As a child growing up in the shadow of the atomic bomb, I used to pray every night, "Let there be no war," but no one seemed to be listening. No surprise, then, that I spent a decade peacefully protesting the Vietnam War. But I'm not a pacifist; I do believe in (the rare) just war and I support international intervention against genocide.
It's hard to imagine a world without war. But don't forget that slavery -- another barbaric human practice -- existed for thousands of years and is now banned around the globe.
What did it take for our species to decide that owning another human being is unacceptable in a civilized society? Centuries of intellectual and religious opposition, followed by an international movement of abolitionists that never stopped preaching, mostly to an indifferent world, why the slave trade was immoral and had to end.
In the United States, the campaign to end slavery heated up when a movement of deeply religious abolitionists cast slavery as a sin and growing numbers of Americans began to condemn the ownership of others as a hideous violation of our nation's most cherished democratic principles. Nevertheless, it finally took a savage civil war to end the slave system.
Still, humans did eventually abolish slavery, so is it conceivable that we could also end war? And where might we look for glimpses of hope?
Science fiction seems like a good place to start. In much of this genre, we enter a future when the human race has evolved and no longer wages war. In the world of Gene Roddenberry's "Star Trek," for example, the people of the Earth long ago learned to settle their differences through negotiation and diplomacy.
In space, however, they still fight defensive wars against species from less evolved civilizations.
We might also think about the blood-soaked soil of Europe, the result of centuries of catastrophic warfare. Today, half a century after the end of World War II, the nations of western Europe -- yoked together by powerful economic and political ties -- no longer fight each other and have grown increasingly wary of using war as an instrument of foreign policy.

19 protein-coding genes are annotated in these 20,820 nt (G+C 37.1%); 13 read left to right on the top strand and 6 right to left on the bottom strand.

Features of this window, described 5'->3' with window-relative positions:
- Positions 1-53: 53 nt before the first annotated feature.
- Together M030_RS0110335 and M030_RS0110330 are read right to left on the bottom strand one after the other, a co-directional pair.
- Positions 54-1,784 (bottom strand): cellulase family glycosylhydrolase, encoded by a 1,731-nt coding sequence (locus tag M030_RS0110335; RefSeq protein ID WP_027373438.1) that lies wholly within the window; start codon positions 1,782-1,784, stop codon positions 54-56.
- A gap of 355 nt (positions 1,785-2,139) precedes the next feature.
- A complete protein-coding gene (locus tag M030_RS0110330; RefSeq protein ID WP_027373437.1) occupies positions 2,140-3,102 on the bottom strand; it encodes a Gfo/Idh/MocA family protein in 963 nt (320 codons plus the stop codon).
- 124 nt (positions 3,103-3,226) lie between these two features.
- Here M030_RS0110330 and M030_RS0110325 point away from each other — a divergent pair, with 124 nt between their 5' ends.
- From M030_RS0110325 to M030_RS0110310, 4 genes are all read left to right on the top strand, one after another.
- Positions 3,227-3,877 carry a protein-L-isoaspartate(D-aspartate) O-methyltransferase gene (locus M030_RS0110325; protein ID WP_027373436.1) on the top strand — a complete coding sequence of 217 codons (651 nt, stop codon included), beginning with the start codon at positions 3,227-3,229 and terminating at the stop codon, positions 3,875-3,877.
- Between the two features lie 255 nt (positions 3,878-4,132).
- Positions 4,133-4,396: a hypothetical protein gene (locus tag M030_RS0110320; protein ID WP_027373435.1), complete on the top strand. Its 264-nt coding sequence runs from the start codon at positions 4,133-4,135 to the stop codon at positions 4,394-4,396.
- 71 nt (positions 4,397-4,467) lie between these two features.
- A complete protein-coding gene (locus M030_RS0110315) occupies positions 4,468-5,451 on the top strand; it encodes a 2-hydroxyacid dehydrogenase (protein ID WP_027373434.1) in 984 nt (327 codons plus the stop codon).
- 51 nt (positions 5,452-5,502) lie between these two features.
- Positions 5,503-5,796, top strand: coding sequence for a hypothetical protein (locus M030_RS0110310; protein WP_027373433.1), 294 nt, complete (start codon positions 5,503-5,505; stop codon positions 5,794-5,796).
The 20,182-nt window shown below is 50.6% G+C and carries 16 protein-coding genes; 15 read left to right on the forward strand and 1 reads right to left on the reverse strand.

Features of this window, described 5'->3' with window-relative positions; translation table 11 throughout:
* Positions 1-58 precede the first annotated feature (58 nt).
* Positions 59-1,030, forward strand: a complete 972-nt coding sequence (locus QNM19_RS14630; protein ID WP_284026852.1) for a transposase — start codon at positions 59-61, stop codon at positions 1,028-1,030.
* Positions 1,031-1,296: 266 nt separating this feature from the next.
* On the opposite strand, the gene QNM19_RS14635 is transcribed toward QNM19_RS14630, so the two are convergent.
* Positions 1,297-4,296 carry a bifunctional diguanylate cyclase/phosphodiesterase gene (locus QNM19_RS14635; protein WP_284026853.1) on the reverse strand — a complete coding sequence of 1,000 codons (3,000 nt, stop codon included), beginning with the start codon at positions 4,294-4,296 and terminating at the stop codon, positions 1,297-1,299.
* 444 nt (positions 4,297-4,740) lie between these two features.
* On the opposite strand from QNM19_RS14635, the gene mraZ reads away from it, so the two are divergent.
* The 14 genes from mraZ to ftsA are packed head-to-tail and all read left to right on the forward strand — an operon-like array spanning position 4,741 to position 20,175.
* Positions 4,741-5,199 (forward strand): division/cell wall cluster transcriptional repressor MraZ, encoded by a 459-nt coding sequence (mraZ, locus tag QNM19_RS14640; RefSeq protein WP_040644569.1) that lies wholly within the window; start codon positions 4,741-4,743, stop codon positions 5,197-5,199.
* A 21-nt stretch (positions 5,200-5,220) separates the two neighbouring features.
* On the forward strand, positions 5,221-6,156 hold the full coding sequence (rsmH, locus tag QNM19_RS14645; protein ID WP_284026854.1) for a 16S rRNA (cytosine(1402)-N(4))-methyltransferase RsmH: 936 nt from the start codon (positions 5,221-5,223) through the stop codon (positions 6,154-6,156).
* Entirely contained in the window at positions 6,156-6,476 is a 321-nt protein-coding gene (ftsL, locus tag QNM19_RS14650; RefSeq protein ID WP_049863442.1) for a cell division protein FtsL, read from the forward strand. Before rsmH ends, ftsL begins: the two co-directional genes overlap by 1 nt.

Globalization, paradoxically, may one day help put an end to war. In the short term, of course, the rapid expansion of global trade -- unregulated and ungoverned by international institutions -- has intensified ethnic and religious conflict, widened the gulf between rich and poor, and sparked "resource wars" to control oil and water.
But someday, new political institutions may catch up with this dizzying expansion of trade and global culture and right the wrongs caused by rapid globalization. Newly synthesized sources of energy may even make resource wars a thing of the past.
Meanwhile, we should draw upon our rich tradition of intellectual and religious opposition to war. Some of those courageous voices -- Jeanette Rankin, Jane Addams, Albert Einstein, Mohandas Gandhi, Martin Luther King Jr., -- tried, but failed, to prevent war during the last calamitous century.
I have no idea when -- or if -- humans will ever abolish war. It took centuries of seemingly hopeless effort to end slavery. But this much I do know:
Voices that preach peace must never fall silent. They need to speak so loudly
that they drown out those who clamor for war. Even if our species is not yet
ready to end war, we must always be prepared to create a climate for peace.